Covid 19 Omicron outbreak: Patient numbers down but Auckland hospitals remain under pressure

By Rowan Quinn of RNZ

A month after the peak of Auckland’s Omicron outbreak, senior doctors say adrenalin is giving way to trepidation as they call for an urgent return to business as usual.

The region has been at the front of the country’s Covid-19 wave, with cases coming to a head in early March and hospitalisations about a week later.

At least one of the city’s three district health boards is still delaying hundreds of planned operations.

Emergency specialist Dr Kate Allan was home with Covid-19 this time last month, one of thousands of health workers across the city forced to isolate in the outbreak

She is back and feeling better but said her emergency department was still very busy despite the declining coronavirus surge.

It was a relief to have passed the peak of what had been a threat for so long, she said.

“From a mental place, it’s so much better because we’ve ridden the wave and come down the other side and out the other side.”

Allan, who is Aotearoa faculty chair of the College of Emergency Medicine, said there were fewer people with Covid-19, which meant some time-consuming protocols were no longer needed, but they still had almost the same number of patients.

In an ED in another hospital across town, Dr Elspeth Frascatore said the same.

“We’re getting back to those high levels of patients coming in, we still have staff shortages, unprecedented ambulance waits.”

Frascatore represents the Association of Salaried Medical Specialists, the senior doctors’ union, and said it was ironic she was feeling more trepidation about what was ahead after the surge.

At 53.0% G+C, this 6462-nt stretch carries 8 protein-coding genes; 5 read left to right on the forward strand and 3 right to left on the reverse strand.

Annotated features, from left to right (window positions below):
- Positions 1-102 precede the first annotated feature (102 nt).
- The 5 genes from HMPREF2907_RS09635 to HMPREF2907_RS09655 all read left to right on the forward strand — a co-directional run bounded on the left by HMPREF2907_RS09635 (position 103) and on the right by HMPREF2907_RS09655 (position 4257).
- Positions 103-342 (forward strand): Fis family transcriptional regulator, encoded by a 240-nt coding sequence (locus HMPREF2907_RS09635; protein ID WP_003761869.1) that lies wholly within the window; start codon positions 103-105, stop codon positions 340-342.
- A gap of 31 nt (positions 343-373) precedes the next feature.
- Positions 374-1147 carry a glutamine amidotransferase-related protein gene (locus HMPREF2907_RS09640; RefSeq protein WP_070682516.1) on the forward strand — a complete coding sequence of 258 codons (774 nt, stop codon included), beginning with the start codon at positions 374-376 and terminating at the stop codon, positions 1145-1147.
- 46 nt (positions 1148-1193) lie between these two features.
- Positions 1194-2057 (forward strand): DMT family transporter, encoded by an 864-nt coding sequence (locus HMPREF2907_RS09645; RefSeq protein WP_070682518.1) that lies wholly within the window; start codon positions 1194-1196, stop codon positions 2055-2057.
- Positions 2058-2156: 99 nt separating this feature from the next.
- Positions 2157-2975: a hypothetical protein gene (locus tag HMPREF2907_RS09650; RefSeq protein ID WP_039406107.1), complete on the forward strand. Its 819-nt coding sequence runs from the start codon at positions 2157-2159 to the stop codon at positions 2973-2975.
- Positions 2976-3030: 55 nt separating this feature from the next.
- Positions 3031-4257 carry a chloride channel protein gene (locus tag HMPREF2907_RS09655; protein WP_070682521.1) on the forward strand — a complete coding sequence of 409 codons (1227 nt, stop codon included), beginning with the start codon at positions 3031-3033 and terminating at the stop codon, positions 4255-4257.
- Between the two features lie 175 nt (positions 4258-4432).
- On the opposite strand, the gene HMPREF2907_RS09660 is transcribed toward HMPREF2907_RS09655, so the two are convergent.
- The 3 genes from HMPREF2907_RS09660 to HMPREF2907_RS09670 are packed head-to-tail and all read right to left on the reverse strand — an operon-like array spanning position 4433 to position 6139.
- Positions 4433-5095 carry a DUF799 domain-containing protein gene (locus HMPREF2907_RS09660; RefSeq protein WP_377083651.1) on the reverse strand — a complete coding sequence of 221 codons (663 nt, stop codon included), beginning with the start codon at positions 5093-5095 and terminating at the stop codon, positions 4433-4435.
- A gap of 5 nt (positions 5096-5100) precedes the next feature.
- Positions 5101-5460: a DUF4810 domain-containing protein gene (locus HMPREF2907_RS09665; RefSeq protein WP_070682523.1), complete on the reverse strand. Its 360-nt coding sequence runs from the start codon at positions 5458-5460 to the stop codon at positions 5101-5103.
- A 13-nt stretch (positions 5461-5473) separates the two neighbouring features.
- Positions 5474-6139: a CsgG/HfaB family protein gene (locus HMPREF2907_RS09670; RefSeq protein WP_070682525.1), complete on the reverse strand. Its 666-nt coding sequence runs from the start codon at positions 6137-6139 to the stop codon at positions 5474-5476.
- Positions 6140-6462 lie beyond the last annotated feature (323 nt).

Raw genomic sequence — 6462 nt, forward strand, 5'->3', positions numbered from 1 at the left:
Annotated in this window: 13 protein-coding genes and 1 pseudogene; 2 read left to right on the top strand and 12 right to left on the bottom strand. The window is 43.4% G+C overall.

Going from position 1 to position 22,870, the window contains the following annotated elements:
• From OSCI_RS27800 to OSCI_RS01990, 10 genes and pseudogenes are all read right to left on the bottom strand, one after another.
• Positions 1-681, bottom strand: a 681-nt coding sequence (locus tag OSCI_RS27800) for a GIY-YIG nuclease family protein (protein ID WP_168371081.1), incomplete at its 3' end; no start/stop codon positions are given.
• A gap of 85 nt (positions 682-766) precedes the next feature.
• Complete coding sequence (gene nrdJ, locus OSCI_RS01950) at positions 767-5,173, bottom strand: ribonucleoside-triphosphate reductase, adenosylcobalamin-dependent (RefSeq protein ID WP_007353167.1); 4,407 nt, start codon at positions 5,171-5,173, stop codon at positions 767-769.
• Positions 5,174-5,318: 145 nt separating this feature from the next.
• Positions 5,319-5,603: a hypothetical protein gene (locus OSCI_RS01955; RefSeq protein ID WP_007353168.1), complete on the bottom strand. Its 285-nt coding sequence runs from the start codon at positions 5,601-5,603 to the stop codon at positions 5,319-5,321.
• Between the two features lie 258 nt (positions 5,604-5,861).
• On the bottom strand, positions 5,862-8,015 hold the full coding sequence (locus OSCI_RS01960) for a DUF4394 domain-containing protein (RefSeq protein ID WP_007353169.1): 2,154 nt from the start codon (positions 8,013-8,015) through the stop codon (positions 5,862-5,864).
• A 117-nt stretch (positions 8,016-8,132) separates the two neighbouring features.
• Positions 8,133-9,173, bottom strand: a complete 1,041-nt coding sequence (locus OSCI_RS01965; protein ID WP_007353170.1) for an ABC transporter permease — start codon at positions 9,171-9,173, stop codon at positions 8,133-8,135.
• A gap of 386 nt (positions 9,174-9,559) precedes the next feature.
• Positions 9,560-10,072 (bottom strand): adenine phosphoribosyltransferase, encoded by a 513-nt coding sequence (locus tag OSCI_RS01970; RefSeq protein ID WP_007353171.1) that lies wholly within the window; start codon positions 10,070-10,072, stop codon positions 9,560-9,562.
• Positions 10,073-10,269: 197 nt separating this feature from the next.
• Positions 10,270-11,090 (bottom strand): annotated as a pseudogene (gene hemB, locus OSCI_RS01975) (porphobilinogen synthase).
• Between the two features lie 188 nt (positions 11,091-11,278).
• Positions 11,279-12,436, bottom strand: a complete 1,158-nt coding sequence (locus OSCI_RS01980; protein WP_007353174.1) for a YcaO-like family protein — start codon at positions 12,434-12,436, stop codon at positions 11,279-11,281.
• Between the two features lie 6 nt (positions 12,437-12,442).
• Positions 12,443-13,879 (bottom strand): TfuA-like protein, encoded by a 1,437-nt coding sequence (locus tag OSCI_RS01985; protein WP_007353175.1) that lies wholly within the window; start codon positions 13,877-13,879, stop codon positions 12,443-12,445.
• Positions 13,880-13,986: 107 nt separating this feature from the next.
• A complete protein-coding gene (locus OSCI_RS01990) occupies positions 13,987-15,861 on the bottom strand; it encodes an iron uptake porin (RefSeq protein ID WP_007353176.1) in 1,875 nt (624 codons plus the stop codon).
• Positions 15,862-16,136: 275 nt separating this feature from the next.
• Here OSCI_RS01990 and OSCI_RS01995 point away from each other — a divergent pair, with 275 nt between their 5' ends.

“Your adrenalin goes away and then back onto climbing the next hill, and it can be … quite exhausting.

“I just really feel for health workers right now because are doing some really hard mahi.”

Thousands of planned operations were called off across the city to free up space for Covid-19 patients and to allow surgical staff to be redeployed in different roles.

At a meeting this week, Auckland DHB bosses said they were still only just above minimum service delivery – meaning the only operations they were doing were acute, or planned surgery that could not wait.

Figures from the Waitematā DHB alone show there were about 2000 fewer elective operations in the six months to January than for the same period in the previous year.

And that was before Omicron cases took off in February, forcing more delays.

Allan said it was time for regular service to resume across all areas of the health system.

The redeployed workers had helped keep things afloat but they needed to go back to their old roles as soon as possible to help deal with the growing need for routine care.

Andy is a social worker working in community mental health for one of the city’s DHBs. His story mirrored those in EDs – long hours and staff shortages even before the pandemic hit.

There had been a switch to focusing on the most urgent cases too but he agreed it was crucial to return to normal care quickly.

The disruption was taking a toll on patients.

“If they’re not seen on a regular basis and they’re expecting to be seen by a care worker … then that can be distressing,” he said.

Departing director of Public Health Dr Caroline McElnay described the outbreak as having a long, rumbling tail.

Health workers said Covid-19 would now be part of the many winter illnesses they deal with, making for a very busy few months ahead.

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